Return: A Palestinian Memoir
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An extraordinary memoir of exile and the impossibility of finding home, from the author of In Search of Fatima
“The journey filled me with bitterness and grief. I remember looking down on a nighttime Tel Aviv from the windows of a place taking me back to London and thinking hopelessly, ‘flotsam and jetsam, that’s what we’ve become, scattered and divided. There’s no room for us or our memories here. And it won’t be reversed.’”
Having grown up in Britain following her family’s exile from Palestine, doctor, author and academic Ghada Karmi leaves her adoptive home in a quest to return to her homeland. She starts work with the Palestinian Authority and gets a firsthand understanding of its bizarre bureaucracy under Israel’s occupation.
In her quest, she takes the reader on a fascinating journey into the heart of one of the world’s most intractable conflict zones and one of the major issues of our time. Visiting places she has not seen since childhood, her unique insights reveal a militarised and barely recognisable homeland, and her home in Jerusalem, like much of the West Bank, occupied by strangers. Her encounters with politicians, fellow Palestinians, and Israeli soldiers cause her to question what role exiles like her have in the future of their country and whether return is truly possible.
him a little about myself, but I could see he was less interested by that than by his own life story. And he would have gone on talking about it had I not interrupted to suggest we start work on the committee and plan the next step. He thought we should invite Dr Sabah on to it as a courtesy, although it was unlikely he would join. ‘Shall we go and ask him? Now?’ I had no desire to see Dr Sabah, but I assented and we walked over to his office. One of the girls at the desk outside stood up on
Husseini’s death had been followed the next day, 9 April, by the massacre at Deir Yassin, a village to the west of Jerusalem. This was a notorious incident in which Jewish paramilitaries killed some 120 inhabitants of a village previously at peace with the Jewish militias. The massacre had a devastating impact on the Palestinians, especially those in nearby Jerusalem, who, terrified they might be the next victims as the Jews had threatened, began to flee their homes. Menachem Begin, the leader of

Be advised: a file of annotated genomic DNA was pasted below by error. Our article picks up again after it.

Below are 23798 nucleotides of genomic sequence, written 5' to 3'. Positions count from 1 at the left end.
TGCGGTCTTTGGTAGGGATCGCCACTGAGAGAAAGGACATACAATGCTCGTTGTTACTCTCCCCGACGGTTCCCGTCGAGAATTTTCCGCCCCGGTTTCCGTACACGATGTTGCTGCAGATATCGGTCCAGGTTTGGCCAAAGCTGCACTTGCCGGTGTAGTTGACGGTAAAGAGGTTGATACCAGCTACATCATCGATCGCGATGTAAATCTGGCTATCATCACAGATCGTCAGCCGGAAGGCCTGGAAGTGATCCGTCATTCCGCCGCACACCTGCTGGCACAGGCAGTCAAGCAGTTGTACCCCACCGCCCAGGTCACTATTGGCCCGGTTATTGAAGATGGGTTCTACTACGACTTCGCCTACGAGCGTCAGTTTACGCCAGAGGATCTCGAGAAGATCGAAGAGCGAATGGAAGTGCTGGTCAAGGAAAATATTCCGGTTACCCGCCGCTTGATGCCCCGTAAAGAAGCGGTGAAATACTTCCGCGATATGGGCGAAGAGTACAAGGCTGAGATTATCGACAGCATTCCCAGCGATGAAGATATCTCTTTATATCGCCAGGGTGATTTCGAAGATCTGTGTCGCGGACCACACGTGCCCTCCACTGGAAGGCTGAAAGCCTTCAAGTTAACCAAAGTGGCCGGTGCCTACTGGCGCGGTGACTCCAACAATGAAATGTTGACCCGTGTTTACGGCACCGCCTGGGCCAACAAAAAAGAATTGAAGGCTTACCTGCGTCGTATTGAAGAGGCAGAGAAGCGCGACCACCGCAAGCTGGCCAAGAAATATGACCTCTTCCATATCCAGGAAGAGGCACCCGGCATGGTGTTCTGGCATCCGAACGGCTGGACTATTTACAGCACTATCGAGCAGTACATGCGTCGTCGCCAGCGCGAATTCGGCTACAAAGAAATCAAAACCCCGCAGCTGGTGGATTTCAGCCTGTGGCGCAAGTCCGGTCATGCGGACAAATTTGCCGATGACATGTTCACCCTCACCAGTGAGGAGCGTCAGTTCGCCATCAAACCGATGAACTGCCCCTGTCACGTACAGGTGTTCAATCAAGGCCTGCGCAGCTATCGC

great many of these and did so with such enthusiasm that I was tempted to think it might have been a form of recompense for his earlier prevarications. But nevertheless it had been a kind act, and, I think, well meant. I never saw him again for the rest of my stay in Palestine. We didn’t move in the same circles, and he made no further contact beyond that occasion. If my visit had meant anything to him it didn’t show in his subsequent pieces for the New York Times. I doubted that I had set him
Israel has so clearly been in the wrong but we still didn’t manage to get our message across.’ He frowned. ‘And now, there’s an Israeli disengagement from Gaza about to happen. You can see the hype they’ve been giving it already. We surely don’t want to let them put out their version on that business without challenging it, do we?’ He was looking at me, but I was at a loss to say anything and examined the proposal again. ‘Well,’ I said, weighing my words carefully, ‘can I ask what you think a
Feelings amongst religious Israelis were strong that the mosque they believed to be standing on top of the biblical Cave should belong exclusively to Jews, and in 1994 a fanatical American Jewish settler, Baruch Goldstein, who shared this view, shot dead twenty-nine Muslim Hebronites praying inside the mosque. Thereafter Israel partitioned the building into Jewish and Muslim sections, neither of which was accessible to the other. When I first saw the place in 1996, the Jewish part, which